An exploration of place 
through memory,
history, and scent.


Industrial Reuse: American Apparel

American Apparel brought in the first wave of industrial reuse on the site, when they opened their clothing factory and headquarters.

For this workshop, we brought in Iris Alonzo of Iris worked at the American Apparel site for years in the 2000’s, and shared her insights into its history and day-to-day sensory experience.
By the time American Apparel moved its headquarters into a seven-story historic factory, employing 4,500 people, on a 30,000 sf industrial complex in the year 2000, traces of LA’s agricultural past were all but erased.

The rezoning of downtown LA in 1922 into an industrial zone replaced residential areas. Farming declined through the depression, repatriation of Mexican workers in the 1930’s, ensuing labor strikes of the Associated Farmers, and the internment of Japanese farm workers during WWII.

The population boom in the 1950s, described as “an exploding metropolis”, brought rapid suburbanization to the region, destroying most of the farmland and open space. The trucking industry eventually replaced the railroad after WWII and Freeways were built. Some manufacturing moved outside Los Angeles in search of larger parcels of land.

Though food production and distribution did remain, as well as the daily, yet somewhat insular vitality of the wholesale produce markets, warehouses and adjacent garment districts, the surrounding area was an “underbelly” of urban decay. Crime, prostitution and smog defined much of the neighborhood character.

American Apparel and it’s controversial CEO were among the innovative pioneers of this industrial era trailblazing the “Made in America” movement, raising awareness about unfair labor practices and factory conditions as well as contributing to the DTLA’s reinvention through adaptive reuse projects and a melting pot of a workforce.






Completed May 2019
Notes from the Workshop:

The American Apparel factory was an important part of her life and was a world of it’s own. People met, fell in love, had babies, and became families. The factory was/is a big part of the fabric of LA.

Since the closure her life has taken a new path. At they take trash and turn it into new textiles. Iris says that she is obsessed with trash.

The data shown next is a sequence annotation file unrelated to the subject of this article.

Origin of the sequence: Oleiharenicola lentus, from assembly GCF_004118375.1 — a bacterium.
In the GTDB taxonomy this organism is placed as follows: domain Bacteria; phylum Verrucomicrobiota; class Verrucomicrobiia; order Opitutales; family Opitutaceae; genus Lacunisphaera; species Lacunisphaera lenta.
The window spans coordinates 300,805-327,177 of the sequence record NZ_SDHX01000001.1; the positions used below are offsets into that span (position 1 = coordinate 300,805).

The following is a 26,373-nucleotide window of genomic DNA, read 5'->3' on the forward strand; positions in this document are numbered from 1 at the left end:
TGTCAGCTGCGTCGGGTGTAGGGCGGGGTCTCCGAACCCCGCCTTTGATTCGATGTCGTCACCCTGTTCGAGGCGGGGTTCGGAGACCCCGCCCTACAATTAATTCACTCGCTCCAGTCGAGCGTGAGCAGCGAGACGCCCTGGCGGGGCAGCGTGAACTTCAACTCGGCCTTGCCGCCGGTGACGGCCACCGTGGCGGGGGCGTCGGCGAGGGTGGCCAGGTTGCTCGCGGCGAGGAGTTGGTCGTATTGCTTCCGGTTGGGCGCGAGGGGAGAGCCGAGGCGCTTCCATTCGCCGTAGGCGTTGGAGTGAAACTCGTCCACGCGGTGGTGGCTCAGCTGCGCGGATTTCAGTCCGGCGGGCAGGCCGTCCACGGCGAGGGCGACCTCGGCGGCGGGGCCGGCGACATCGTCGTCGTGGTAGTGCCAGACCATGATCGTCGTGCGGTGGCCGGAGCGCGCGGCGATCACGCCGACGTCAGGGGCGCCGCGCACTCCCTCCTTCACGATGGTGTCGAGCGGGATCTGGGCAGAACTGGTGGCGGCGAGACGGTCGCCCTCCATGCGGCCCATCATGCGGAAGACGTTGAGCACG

She remembers walking through the American Apparel factory in the morning. The workers smelling of after shave or perfume – fresh from the morning shower. When finishing work at 7.30 pm the air would be pungent with sweat. The factory smelled of humans rather than fabric.

Other scent memories included dry hot asphalt or concrete on the parking lot or just after the rain. 

The fabrics (cotton) didn’t smell much. Possibly there were smell of pigments and salts from the dyeing process.

In the cafeteria, where they had lunch everyday, was a great multicultural food experience. There would be tamales and tortas. There would be Korean and Salvadorian food. Some of the sewing teams would have potlucks. It was almost like a school campus.

American Apparel had their own mechanical department where 15 highly skilled workers would repair almost everything. The even made parts for the elevators. There was a metal and a wood workshop. The mechanics all wore brown T-shirts and they knew they could fix anything.

A huge thank you to Iris Alonzo of for her participation in this event!

This scent is complete, and will be on view (on smell?) at our Scent Bar display at the LA Design Festival.

Alameda Heart Notes
An investigation of place through history, memory, and scent.

A SALT project
in collaboration with new friends and neighbors.

In partnership with:

932 Chung King Road Los Angeles, CA
(213) 616-1744